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Support Question about Soft Reset

Discussion in 'Android Devices' started by markdoc, Mar 1, 2016.

  1. markdoc

    markdoc Android Expert
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    I believe that a Soft Reset is the equivalent of a battery pull when the battery isn't removable. I looked that up and found that pushing both the Power and Volume Up buttons did a soft reset. Accepting that, then shouldn't a soft reset empty the list of apps you get when you press the "Recent Apps" button. My problem is that it didn't work. Pressing both buttons restarted the phone, but didn't clear out the Recent Apps. Therefore, something is wrong. Either I didn't do a Soft Reset or a Soft Reset doesn't empty the recent apps. I would really appreciate finding out my mistake.
    Thanks in advance,
     

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  2. svim

    svim Android Expert
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    The term 'Soft Reset' might be better defined as a 'Forced Restart'. For devices that have physically removable batteries when you remove the battery, the device loses its power source. Some components still retain a 'charge' but only for a few seconds, that's why it's often recommended to wait a minute or so before putting the battery back in. With a computer or laptop, there's a main battery that's its power source but there's also a small reserve battery (often referred to as the CMOS battery) that only supplies enough power for specific components to hold information (date, time, and hardware configuration) no matter if the computer/laptop is on/off or without its main battery. Smartphones don't have something like a CMOS battery so it once the battery is removed, power is lost.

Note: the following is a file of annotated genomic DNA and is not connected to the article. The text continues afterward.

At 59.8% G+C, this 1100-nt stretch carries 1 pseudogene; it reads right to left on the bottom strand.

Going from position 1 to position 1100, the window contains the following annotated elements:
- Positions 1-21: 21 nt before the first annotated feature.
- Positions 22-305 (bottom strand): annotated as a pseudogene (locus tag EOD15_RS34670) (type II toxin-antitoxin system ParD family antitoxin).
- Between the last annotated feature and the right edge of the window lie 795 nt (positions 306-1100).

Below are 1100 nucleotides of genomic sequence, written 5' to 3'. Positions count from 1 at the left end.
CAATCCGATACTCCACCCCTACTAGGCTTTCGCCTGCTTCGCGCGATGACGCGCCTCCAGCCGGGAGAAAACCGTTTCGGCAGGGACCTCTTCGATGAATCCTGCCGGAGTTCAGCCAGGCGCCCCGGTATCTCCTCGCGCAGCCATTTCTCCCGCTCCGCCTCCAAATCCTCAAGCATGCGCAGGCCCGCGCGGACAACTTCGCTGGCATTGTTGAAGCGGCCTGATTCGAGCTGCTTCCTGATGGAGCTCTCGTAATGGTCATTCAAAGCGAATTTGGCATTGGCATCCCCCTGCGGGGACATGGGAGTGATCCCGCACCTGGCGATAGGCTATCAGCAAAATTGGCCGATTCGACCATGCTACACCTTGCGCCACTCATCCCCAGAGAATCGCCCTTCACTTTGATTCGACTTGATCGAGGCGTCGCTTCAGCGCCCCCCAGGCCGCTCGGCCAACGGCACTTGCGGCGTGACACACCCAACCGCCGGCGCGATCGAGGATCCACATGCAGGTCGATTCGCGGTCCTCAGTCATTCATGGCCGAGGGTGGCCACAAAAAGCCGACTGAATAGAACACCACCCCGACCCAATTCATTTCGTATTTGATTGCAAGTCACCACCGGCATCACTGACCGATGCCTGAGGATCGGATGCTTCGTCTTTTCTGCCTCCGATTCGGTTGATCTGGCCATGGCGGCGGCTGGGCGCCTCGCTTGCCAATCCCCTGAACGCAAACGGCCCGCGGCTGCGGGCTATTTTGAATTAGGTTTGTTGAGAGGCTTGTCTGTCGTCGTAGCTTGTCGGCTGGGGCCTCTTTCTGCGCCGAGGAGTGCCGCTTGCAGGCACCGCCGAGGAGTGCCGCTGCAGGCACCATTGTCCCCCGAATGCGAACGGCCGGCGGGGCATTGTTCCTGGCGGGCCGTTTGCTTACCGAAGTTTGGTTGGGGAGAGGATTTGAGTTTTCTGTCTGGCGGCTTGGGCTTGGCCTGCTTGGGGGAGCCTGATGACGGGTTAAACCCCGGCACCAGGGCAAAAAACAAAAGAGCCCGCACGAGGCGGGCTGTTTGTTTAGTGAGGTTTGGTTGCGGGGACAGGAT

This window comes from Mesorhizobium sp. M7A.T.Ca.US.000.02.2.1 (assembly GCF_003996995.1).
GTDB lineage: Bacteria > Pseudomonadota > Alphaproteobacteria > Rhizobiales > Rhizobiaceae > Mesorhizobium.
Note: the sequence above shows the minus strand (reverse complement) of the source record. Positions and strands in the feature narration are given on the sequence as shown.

In contrast, phones with fixed batteries the actual hardware is always in some way fed power by the battery. So something like the power switch doesn't function like say a switch inside a lamp. With a lamp, the switch can be 'on' and allow current through it, or 'off' and its metal contacts inside are no longer in contact with each or so there's no current passing through. But a smartphone switch, since it's always powered, functions by passing electrical signals to various components where your phone can be in an 'on' state or an 'off' state. So things like 'Recent Apps' are still retained somewhere in active memory.
    If you really, really feel compelled to completely power off your phone, it's not a trivial task. You'll need to tear it down and pull the battery connectors -- see step 6 in this link:
    https://www.ifixit.com/Guide/HTC+One+M9+Motherboard+Replacement/42533
     
  3. markdoc

    markdoc Android Expert
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    Thanks for the information. I'm not doubting what you said. But in older phones, like my HTC DNA Droid, a soft reset was the same as a battery pull. The literature said it and, in reality, it worked. It was just short of a factory hard reset. I guess things have changed, and not for the best. I wouldn't buy the HTC DNA until I was sure that you could do at least something equivalent to a battery pull. I wish that was still an option.
     
  4. psionandy

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    They've changed the way the recent apps thing works on newer devices... So that list doesn't get reset any more on a soft reset (or battery pull) ... And as you can guess it annoyed a lot of people... Sigh
     
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  5. svim

    svim Android Expert
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    The basic principal is still the same whether it's older phones or new ones. A smartphone power button isn't so much a mechanical one but more of an electronic one. The metal contacts inside it don't cut or allow power from the battery directly, it's just a switch that sends a signal to other components on the motherboard. Unless power to the motherboard is cut off completely, whether some data like recent apps or other settings get retained or flushed during a reset is determined by the hardware and possibly the software configuration of each particular model of phone.
     
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HTC One M9

The HTC One M9 is the company's 2015 flagship smartphone. Its specs include a Snapdragon 810 chipset, 5-inch 1080p display, 3GB of RAM, a 20MP rear camera paired with an UltraPixel front camera, 2,840mAh battery, and more.
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